The Centuries-Old Tradition of Military Quilting Is Getting Its First Exhibition in the U.S.

The display celebrates the art and craft of soldiers at war and offers insight into life in the military

Beaded Soldier’s Quilt, artist unidentified, India, 1860–1870. The Annette Gero Collection. Photo by Tim Connolly, Shoot Studios
Holy Roman Empire Intarsia Quilt, artist unidentified, Prussia or Austria, 1846–1851 International Quilt Study Center & Museum, University of Nebraska-Lincoln
Soldier’s Quilt, artist unidentified, probably a British soldier or sailor, Crimea, India, or United Kingdom, 1850–1880, American Folk Art Museum, New York, gift of Altria Group, Inc., 2008.9.1. Photo by Gavin Ashworth.
Intarsia Quilt with Soldiers and Musicians, artist unidentified; initialed “J.S.J.,” Prussia, 1760s–1780s The Annette Gero Collection. Photo by Tim Connolly, Shoot Studios
Soldier’s Patchwork with Incredible Border, artist unidentified, India, 1855 (pre-1881) The Annette Gero Collection. Photo by Tim Connolly, Shoot Studios

When you think of quilting you may think about quilting bees, the 19th-century tradition that gave women a space to gather, or you may think about someone you know who quilts—like your grandmother piecing together art works in front of the TV. But while needlework has proud tradition among women, it has long been a space for men, too. The History Blog reports that soldiers and sailors, for example, have quilted for centuries to help them pass the time between skirmishes and to memorialize fallen comrades. Now, the first U.S. exhibit of some of these masterpieces is taking place at the American Folk Art Museum in New York this September.

The exhibition is called “War and Pieced: The Annette Gero Collection of Quilts from Military Fabrics,” and according to a press release, the 29 quilts on view come from the collection of quilt scholar Annette Gero, and include examples from Austria, England and the United States.

“What is extraordinary about the quilts in this exhibition is the range of techniques used and the painstaking detail in their creation, and the fact that they are made by men,” Anne-Imelda Radice, executive director of the American Folk Art Museum, says in the release. “Men, who are not usually raised learning the sewing arts, show both design acumen and manual dexterity as they sewed pieces of military uniforms, blankets, and other bits of discarded fabric into quilts of great beauty. These quilts offer an insight into military life and the need for creative expression even during times of war.”

The quilts, most of which have never been displayed in the U.S. before, include examples from the Napoleonic Wars, Prussian conflicts as well as British wars in South Africa and India. The quilts used to be known as “convalescent quilts,” since it was believed they were primarily made by soldiers recovering from injuries in hospitals, but recent research indicates that the best examples were likely made by bored soldiers in the field looking for a way to pass the time and keep out of trouble or by men in prisoner-of-war camps. The soldiers must have been very bored, indeed—some of the most complex examples contain up to 25,000 bits of fabrics, scavenged from old military uniforms and any bit of cloth they could find.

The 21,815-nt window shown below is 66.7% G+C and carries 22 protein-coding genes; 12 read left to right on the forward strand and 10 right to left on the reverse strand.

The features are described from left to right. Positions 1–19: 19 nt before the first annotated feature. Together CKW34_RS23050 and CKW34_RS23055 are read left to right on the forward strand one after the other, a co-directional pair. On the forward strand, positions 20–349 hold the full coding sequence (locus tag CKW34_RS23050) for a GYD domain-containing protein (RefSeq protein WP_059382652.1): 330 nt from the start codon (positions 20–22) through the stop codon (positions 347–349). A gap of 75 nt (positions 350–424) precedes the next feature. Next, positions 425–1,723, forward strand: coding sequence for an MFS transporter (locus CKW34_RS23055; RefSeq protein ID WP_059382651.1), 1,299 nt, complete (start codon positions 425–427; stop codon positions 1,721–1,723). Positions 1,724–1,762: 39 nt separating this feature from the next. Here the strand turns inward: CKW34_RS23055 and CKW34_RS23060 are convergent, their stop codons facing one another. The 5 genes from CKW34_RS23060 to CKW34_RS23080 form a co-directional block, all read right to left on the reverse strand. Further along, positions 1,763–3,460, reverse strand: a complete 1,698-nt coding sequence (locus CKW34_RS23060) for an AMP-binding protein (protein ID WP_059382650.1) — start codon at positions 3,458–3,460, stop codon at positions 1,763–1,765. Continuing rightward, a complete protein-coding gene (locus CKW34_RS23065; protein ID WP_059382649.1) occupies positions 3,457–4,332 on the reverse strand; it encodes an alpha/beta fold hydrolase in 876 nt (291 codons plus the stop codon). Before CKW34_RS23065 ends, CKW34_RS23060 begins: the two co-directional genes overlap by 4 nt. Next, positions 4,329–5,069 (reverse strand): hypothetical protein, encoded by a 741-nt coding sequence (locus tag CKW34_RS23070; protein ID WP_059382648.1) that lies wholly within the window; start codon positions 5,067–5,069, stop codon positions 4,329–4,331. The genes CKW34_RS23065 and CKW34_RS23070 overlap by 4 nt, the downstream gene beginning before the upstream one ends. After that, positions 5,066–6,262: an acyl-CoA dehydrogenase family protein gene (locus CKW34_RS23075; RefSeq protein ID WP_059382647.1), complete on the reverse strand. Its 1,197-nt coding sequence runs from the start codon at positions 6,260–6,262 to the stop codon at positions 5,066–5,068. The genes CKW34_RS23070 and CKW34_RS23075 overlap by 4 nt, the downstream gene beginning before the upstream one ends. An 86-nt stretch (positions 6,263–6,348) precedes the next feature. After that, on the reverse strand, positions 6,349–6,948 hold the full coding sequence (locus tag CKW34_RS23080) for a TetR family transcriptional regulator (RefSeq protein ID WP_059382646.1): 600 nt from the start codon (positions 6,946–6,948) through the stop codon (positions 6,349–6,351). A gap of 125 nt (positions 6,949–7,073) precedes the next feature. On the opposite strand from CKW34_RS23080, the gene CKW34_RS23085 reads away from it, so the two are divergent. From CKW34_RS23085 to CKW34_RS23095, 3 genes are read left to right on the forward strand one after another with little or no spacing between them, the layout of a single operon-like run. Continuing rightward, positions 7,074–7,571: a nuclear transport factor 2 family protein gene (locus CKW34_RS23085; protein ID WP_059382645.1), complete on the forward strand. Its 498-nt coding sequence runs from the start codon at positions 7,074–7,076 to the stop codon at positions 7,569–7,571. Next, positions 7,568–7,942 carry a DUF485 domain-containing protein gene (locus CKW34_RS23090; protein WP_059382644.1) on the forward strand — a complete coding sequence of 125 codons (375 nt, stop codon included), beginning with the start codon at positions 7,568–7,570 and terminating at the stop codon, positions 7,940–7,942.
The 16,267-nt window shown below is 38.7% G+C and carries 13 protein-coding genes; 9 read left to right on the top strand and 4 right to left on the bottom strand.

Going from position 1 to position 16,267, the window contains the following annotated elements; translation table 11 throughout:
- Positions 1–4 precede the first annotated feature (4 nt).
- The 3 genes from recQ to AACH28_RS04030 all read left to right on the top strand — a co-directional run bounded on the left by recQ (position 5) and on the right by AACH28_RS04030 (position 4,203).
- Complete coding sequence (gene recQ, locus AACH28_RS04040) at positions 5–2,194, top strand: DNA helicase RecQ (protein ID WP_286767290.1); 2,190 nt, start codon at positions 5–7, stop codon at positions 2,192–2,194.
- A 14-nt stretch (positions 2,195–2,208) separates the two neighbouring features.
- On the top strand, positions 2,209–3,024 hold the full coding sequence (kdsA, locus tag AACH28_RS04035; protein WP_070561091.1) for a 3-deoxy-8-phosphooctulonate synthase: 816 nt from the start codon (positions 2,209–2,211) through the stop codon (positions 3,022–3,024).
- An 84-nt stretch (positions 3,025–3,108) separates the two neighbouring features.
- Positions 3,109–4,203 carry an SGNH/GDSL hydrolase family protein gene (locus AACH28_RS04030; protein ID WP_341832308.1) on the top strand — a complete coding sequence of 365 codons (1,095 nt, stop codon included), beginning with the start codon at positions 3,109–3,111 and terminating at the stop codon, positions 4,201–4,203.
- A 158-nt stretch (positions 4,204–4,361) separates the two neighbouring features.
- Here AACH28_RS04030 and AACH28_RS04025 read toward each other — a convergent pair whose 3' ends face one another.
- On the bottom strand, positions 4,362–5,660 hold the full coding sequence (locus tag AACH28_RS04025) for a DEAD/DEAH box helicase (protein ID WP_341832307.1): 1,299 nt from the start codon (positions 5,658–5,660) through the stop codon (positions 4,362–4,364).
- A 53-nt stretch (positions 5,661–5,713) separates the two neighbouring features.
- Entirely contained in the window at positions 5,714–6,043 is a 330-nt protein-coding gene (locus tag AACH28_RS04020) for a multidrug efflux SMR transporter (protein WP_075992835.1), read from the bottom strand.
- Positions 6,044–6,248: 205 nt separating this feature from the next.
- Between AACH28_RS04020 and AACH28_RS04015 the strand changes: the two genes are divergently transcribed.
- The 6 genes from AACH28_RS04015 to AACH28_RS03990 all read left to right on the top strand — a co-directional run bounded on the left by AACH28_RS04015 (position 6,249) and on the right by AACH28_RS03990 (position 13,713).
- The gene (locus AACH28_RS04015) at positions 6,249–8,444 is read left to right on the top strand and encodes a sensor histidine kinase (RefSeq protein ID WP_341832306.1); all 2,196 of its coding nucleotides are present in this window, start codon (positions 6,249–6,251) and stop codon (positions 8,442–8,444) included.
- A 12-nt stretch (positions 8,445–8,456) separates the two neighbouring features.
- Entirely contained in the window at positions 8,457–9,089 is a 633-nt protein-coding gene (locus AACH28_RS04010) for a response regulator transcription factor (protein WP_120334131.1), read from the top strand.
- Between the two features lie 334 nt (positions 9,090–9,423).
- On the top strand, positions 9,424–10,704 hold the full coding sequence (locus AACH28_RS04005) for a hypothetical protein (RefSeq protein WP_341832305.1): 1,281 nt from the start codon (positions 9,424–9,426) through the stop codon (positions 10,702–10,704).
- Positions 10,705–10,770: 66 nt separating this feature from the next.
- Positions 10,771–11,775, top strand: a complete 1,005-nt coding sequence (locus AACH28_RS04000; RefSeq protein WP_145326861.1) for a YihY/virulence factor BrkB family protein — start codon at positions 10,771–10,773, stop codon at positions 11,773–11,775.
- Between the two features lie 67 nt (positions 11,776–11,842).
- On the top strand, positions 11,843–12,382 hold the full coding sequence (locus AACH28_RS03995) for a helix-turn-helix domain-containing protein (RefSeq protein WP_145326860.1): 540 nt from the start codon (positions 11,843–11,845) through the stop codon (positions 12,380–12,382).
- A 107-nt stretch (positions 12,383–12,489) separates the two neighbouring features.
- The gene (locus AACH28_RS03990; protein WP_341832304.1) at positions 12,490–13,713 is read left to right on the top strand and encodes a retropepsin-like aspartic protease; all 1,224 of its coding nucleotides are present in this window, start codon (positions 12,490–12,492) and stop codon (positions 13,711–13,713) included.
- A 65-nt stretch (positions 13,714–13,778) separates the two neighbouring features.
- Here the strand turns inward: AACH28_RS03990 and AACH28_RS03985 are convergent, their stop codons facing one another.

“Ordinary soldiers on active duty endured long stretches of boredom coupled with intense moments of terror overlaid with extremes of cold and heat, seeming endless toil and long separation from family and loved ones,” Gero tells Jasmin Dessmann at the Museums and Galleries of New South Wales. “As a form of ‘Trench Art’, these rare and surprisingly beautiful artifacts were made by soldiers during protracted lulls in the fighting, while recuperating from war wounds or else when interred in prisoner-of-war camps.”

One of the most impressive works of soldier-sewers not included in the exhibit is an altar frontal embroidered by 138 wounded soldiers during World War I. Created by injured men from the U.K., Canada, South Africa and Australia, it was first used during a mass of Thanksgiving at the conclusion of the war in July 1919. After the altar was destroyed during World War II, the embroidered piece went into storage but was put back in service in 2014.

While military quilting was relatively common, not many of the finished products survive, making every example precious. “There are fewer than one hundred of these quilts in the world, and no two are alike,” Gero says in the release. “The incredible beauty of these quilts is amplified by the facts of their creation. Stitched while recovering from the wounds of war or while interned in prisoner-of-war camps, the quilts show man’s determination to create beauty out of the fear and dread of war.”

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